It’s hard to assess at the beginning of a project if 2 +2 will equal 4, or another way of saying it is, “Will your decorator make the correct judgement call on whether your two chairs are really best served thrown directly off the balcony.” Here’s my best advice; if what you’re hearing doesn’t resonate with you and doesn’t feel right for your house, pay your decorator, thank them for their work and hire someone else. Better to do that than build a new plan around furniture that still doesn’t work and doesn’t give you the look and feel that you want.

Years ago, a designer let me shadow her on a kitchen renovation project. The client had an 90s white kitchen with shiny slab doors with rounded tops and bottoms and black granite countertops also with rounded edges. Her existing floors were 12″ x 12″ pale grey tiles and with coordinating smaller grey tiles on the backsplash. She declared that her kitchen was classic enough that it didn’t need a renovation and because we were in the brown trend she went ahead and insisted on replacing her backsplash with the newest brown pearlized mosaics that were all the rage, and her 90s tile floor with brand new espresso brown flooring.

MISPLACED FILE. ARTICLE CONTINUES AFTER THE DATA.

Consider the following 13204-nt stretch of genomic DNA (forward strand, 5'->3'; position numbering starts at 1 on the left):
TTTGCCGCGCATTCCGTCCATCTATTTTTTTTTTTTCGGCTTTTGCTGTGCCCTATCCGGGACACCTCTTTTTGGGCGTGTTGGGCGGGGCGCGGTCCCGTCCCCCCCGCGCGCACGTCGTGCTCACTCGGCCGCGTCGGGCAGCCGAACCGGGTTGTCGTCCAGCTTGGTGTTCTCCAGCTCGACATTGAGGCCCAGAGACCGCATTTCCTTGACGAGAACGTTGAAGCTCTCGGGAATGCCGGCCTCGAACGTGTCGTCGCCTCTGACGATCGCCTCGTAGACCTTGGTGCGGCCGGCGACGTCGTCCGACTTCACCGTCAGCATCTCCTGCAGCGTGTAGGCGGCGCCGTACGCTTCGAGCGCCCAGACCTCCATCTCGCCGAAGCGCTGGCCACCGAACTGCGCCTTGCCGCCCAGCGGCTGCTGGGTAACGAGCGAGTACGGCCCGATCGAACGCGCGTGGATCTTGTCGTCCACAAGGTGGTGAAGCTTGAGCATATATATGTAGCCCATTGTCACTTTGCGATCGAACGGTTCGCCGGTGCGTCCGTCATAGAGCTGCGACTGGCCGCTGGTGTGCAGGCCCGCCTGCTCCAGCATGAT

At the end of the project, after installing the newest, trendiest tile and floor in a 90s kitchen, it looked like “Old kitchen, new backsplash, new floor”.  She later confided to me that she planned to replace the entire kitchen the following year.

And why did this seasoned designer let her client do this? Because her trades were super busy and it was easier for her to just manage replacing the floors and the backsplash so in this case, she went along with what her bossy client said she wanted. See how this can backfire?

Here’s another way a client will boss you around, and it might be the worst one:

Their expectations are unrealistic

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Your client’s list of parameters or requirements for that perfect sofa or insert hard-to-source item here, is so narrow you can’t possibly find it unless you have it custom made by a swiss furniture maker only reachable by ski lift. Oh, and by the way, did I mention the budget for this sofa is less than $1000?

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If you are a new decorator, you’re likely working with someone who also has never hired a decorator before. You might be a referral from your Mom or a good friend.

So there are two issues here. They could be on a budget which makes charging a challenge, or they simply have unrealistic expectations of what it looks like to work with a professional decorator, which could leave you with a long list of impossible-to-find items, and that takes more time and then gets hard to invoice.

When you’re new, you don’t know how much time it will take to source most items, and you won’t know that until you get to the end of your search. After several hours or even days you could find that what your client is looking for either doesn’t exist or is certainly not in their price range.